An ongoing film series featuring some of Maine’s most distinguished artists
Curriculum Guides


Stephen Pace: Maine Master/Indiana Painter
LESSON PLAN 1

ABSTRACTING THE REGIONAL LANDSCAPE:
ARTICULATING A SENSE OF PLACE


Time: 10-14 hours

DESCRIPTION / OBJECTIVES:
Through a study of the local rural and/or urban environment, students will document and create imagery and compositions that reflect their personal knowledge of specific places. They will engage in a creative process that will lead to an original, abstract painting that addresses the subject with a selected painting medium using bold, symbolic brushstrokes to develop visual texture and forms.


MATERIALS:

•  Paper
• 4”x6” for 5-10 initial sketches,
• 9”x12” for 3 preliminary paintings
• Heavy-weight 18”x24” for final painting
•  or 18x24” Primed Canvas
•  Gesso for priming paper (optional)
•  Pencil
•  Black India Ink (or paint)
•  Variety of Brushes: large bamboo, medium and large round & flat
•  Paint: Tempera or Acrylic
•  Acrylic Matt Medium (if using Acrylic paint)
•  Masking Tape
•  Pace Painting Images (click a number to see the painting):
1, 4, 13, 14, 29, 38, 44, 45, 46, 48, 61, 63, 64, 68, 69, 70

CLICK HERE to view a slide show of these paintings


PROCESS:

 Research and Document (3-5 hours)
•  Explore and examine the regional environment and geography: public records, field trips, web sites, and library resources.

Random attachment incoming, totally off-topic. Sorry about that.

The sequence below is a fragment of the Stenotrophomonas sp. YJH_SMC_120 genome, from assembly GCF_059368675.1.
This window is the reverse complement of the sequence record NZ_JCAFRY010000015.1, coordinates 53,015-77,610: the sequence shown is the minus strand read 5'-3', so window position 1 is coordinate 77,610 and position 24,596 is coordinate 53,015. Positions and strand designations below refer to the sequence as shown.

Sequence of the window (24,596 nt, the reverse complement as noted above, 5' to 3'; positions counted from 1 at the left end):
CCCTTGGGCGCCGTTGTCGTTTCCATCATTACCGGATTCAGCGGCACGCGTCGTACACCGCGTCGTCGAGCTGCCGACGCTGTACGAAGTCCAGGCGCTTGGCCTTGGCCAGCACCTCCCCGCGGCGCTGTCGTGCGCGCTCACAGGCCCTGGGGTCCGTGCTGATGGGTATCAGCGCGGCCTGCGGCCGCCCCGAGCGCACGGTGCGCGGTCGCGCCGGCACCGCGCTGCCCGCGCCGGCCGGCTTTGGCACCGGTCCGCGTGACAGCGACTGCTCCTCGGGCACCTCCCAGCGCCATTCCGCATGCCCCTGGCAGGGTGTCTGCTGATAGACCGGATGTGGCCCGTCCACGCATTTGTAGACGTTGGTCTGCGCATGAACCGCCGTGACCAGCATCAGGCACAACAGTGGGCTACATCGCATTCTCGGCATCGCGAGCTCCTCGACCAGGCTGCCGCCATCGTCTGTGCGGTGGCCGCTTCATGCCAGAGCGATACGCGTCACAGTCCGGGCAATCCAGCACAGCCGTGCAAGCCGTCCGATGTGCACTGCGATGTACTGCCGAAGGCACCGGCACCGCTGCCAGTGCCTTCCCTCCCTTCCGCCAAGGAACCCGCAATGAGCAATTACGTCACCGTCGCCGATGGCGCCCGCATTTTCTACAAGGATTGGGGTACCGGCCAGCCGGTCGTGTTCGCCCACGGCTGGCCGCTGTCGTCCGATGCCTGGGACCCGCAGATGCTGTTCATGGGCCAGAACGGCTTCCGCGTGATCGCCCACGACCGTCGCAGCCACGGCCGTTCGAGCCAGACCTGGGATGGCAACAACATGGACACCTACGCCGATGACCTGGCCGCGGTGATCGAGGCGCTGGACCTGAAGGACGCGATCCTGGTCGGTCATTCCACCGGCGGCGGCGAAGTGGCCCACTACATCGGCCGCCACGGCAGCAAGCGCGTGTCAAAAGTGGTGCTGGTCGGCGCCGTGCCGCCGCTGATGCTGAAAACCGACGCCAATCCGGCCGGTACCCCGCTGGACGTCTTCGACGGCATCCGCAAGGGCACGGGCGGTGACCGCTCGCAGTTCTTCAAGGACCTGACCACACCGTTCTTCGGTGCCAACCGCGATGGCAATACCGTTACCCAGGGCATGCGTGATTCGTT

•  Take photographs and/or make sketches on site (5-10 sketches/photos).
 
 Draw what you saw! (1-1/2 hours)
•  Return to the Art Studio where they will create three, quick, 9”x12” sketches from photographs and on-site sketches. “I don’t paint what I see. I paint what I saw.” –S. Pace

•  Identify and draw a contour line with a black fine-tip marker, or a bamboo brush and ink around the major positive and negative shapes in each of the sketches. Select three drawings that have harmonious compositions. Look for repeated or related shapes and lines, rhythm and balance. Explain your decisions to the class or smaller group.
•  Abbreviate the texture with symbolic brushwork: (2-1/2 hours)
•  Refer to the photographs and examine the major textures in the selected landscapes. Identify the patterns or repeated lines and shapes that create those textures.

•  Create several, small contour line drawings of those shapes. “Recreate” those symbols with one stroke/mark. Use different size and shape paint brushes, and black paint (or ink) on a separate piece(s) of paper. Select the mark that best represents that symbol and repeat it, creating a “pattern”. The repeated symbolic marks will represent the essence of the original texture.

•  Repeat the pattern of brushstrokes in the corresponding major shape(s) in your selected contour drawings. Create and assign symbolic marks/brushstrokes (textures) for all major landscape textures in each selected line drawing.
  Create an original painting that reflects a personal style
    “Well the first stroke really says who you are.” –S. Pace: (3-4 hours)

•  Select one of the three drawings. This landscape will be enlarged and “recreated” in color. Explain your decisions to the class or smaller group.